The GRAMMY Interview: Shazam's Andrew Fisher

Music ID app CEO to participate in GRAMMY Week's Social Media Rock Stars Summit panel
  • Andrew Fisher
February 10, 2012 -- 12:13 pm PST
By Liz Burr /

The Recording Academy is hosting its third annual Social Media Rock Star Summit on Feb. 10 and it is sure to impress any music, social media or technology enthusiast. This year's panelists will feature leaders such as Shazam CEO Andrew Fisher, CEO Seth Goldstein, and GetGlue CEO Alex Iskold; also in attendance will be Spotify's first artist-in-residence, D.A. Wallach, and moderator Ian Rogers, CEO of Topspin Media.

The focus of this year's summit will be a discussion on the relationship between artists and fans given the evolution of digital methods of consumption. Topics will include the role of social television, music discovery trends, and their impact on industry revenue.

Shazam first gained notice as a song discovery mobile app and has evolved into a media discovery app. With more than 175 million users in 200 countries, Shazam has seen explosive growth in the last year. Each day, Shazam identifies 6 million pieces of content and helps sell 350,000 songs.

Shazam is also branching its focus from music identification to helping advertisers find avenues of engagement with consumers. The company's most high-profile recent effort came Feb. 5 when it participated with approximately half of Super Bowl XLVI advertisers resulting in millions of content tags during the game, according to Shazam.

Leading up to the Social Media Rock Stars Summit, Fisher shared his thoughts on the music app market, intellectual property protection and privacy issues.

What's new at Shazam?
From a music perspective, we're continuing to invest in the experience to give people more reasons to use Shazam and drive daily engagement to the service. Our player launch was one of the recent products we introduced. We also have a major strategy to move into the broadcast arena. One of the more exciting things about the GRAMMYs this year is that the actual show itself will be Shazamable. Now people can use Shazam to interact with the television show directly by their cell phone.

Can you explain a little bit about the interaction Shazam will have with the GRAMMYs? What can users expect?
It's exactly the same application, so users won't have to upgrade. You simply point your cell phone at the television set and we can pick up the broadcast. We’re now supporting live broadcasts in real-time. What you get back in return depends on the format of the show. With the GRAMMYs we're going to have a combination of a social experience as well as things like images from the red carpet as people arrive, as well as being able to Shazam the performances and buy the songs.

What are your thoughts about the state of the music app market? What makes it unique?
The music app market has been very successful. I think it's reinforced how music is a mass-market category that has mass appeal and longevity. Music apps are different than other categories such as games, where you may have a shorter product life cycle. You have seen sustained engagement and download volumes for services like Pandora, Spotify and Shazam month after month. If you look at the actual volumes, with Shazam being the fourth most popular app of all time, you can see that music apps are applicable to a worldwide audience. If anything, music apps are a more enhanced experience through the cell phone. The services that are succeeding give some extra value. The mobility factor of being able to listen to music on the go, or the discovery tools that Shazam provides to enable you to identify a song at the point of inspiration. Those experiences are unique to what the cell phone provides.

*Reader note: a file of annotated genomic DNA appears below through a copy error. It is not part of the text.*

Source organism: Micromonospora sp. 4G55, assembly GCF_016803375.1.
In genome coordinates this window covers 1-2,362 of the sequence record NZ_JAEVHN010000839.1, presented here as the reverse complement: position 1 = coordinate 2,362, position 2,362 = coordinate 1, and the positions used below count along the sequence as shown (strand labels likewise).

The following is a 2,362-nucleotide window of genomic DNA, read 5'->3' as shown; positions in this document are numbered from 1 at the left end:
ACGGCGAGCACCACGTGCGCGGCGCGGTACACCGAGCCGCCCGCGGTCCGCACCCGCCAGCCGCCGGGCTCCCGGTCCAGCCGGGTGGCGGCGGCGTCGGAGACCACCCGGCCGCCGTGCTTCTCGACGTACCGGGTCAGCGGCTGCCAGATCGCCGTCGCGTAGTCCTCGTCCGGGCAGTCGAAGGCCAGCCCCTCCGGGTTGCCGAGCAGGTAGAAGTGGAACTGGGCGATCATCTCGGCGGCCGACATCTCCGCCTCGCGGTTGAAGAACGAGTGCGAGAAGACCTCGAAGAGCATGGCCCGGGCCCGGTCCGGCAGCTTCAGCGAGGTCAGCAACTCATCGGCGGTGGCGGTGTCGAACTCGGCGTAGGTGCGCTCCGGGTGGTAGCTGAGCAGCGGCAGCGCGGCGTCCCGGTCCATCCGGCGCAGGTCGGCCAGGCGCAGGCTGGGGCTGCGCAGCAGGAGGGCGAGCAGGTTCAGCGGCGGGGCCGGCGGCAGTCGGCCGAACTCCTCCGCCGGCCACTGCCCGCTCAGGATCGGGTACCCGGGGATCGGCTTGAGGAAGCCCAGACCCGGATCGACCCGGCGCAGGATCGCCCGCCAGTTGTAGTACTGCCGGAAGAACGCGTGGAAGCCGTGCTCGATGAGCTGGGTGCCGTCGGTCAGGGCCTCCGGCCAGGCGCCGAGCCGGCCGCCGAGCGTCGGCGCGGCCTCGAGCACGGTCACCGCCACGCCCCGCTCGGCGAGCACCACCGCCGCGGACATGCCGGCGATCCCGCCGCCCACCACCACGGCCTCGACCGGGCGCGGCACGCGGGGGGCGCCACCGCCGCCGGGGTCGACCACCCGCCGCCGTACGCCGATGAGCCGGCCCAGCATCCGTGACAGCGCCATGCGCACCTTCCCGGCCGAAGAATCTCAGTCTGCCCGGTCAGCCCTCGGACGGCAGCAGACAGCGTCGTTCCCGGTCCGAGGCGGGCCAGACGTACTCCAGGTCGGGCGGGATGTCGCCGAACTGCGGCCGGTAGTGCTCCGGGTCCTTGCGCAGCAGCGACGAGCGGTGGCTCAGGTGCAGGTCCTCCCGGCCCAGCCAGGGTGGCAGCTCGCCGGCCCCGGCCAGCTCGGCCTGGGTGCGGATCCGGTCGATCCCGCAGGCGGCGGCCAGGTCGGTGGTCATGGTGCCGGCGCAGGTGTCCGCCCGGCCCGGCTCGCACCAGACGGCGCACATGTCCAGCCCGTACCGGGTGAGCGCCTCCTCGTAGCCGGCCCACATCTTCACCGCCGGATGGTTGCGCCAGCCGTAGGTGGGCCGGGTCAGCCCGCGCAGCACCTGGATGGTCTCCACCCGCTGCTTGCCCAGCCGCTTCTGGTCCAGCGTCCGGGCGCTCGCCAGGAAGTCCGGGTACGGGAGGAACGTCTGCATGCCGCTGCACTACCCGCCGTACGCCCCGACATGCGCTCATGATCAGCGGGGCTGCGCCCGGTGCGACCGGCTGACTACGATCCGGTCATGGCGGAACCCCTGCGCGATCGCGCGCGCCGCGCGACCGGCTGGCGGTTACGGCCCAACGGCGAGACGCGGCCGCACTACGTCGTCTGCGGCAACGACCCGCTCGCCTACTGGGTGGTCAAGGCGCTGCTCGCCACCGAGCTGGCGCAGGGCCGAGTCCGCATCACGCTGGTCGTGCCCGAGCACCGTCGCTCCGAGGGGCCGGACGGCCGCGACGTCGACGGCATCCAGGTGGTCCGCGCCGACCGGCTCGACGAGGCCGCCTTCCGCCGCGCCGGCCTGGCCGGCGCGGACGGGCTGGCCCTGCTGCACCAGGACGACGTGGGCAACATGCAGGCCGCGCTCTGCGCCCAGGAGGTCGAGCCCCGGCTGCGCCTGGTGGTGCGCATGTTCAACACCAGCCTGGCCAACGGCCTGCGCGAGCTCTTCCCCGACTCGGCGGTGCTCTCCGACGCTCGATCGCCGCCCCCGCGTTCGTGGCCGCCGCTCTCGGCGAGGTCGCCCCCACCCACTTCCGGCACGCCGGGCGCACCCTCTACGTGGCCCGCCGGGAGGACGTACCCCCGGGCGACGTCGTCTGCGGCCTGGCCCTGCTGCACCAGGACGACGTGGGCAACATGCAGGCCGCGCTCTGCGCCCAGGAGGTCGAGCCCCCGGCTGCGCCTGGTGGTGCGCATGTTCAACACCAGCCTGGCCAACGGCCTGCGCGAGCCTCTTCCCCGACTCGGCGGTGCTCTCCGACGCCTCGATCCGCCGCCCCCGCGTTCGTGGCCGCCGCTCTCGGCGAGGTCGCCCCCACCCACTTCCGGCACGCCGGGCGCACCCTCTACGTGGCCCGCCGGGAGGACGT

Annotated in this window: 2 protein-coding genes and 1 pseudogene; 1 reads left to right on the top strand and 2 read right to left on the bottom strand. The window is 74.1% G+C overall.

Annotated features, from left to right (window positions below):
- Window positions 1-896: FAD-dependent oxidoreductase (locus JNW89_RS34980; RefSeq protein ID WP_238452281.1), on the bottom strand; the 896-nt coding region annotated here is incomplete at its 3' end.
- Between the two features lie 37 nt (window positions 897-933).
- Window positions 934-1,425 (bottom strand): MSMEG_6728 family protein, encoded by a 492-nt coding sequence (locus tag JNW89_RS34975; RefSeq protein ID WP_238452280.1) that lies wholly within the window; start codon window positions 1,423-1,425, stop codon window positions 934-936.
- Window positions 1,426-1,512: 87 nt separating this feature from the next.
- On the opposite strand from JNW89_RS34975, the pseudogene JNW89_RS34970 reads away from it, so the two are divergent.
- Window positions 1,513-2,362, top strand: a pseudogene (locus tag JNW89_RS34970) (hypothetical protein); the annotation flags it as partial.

What do you see in the future of the music app market?
We think there will be an even more developed experience that brings mobility into the experience. Things like knowing which concert or stadium you're at, being able to provide you with localized offers in real time, and being able to connect socially with your established friends and social networks.

The Recording Academy is concerned about protecting the intellectual property rights of artists. In what ways do you think Shazam helps promote this idea?
Historically, we have worked very closely with the industry. We have strategic relationships with organizations such as BMI, and our technology has been used to identify the royalty payments that are to be paid to artists. It has helped in royalty collection and distribution throughout the industry. We recognize that without rewarding the songwriters and artists themselves, there is no industry.

What do you hope to discuss at the Social Media Rock Stars Summit?
We're delighted to be participating at the event. [I'm] looking forward to discussing two key topics: relevancy and contextualizing social information in light of recent progress made by services such as Twitter, and privacy. We think that there are going to be significant changes over the next six months, and think it's important because the rules and regulations that let you use social networks may impact how people want to share things on public and private levels. This is a strategic consideration for the whole music industry.

(The Social Media Rock Star Summit takes place Friday, Feb. 10, starting at 2 p.m. PT/5 p.m. ET. You can watch the live event online at GRAMMY Live. You can join the conversation by tweeting @TheGRAMMYs with the hashtag #SMRSS.)

(Liz Burr is a social media junkie and the Community Tech Blogger.)

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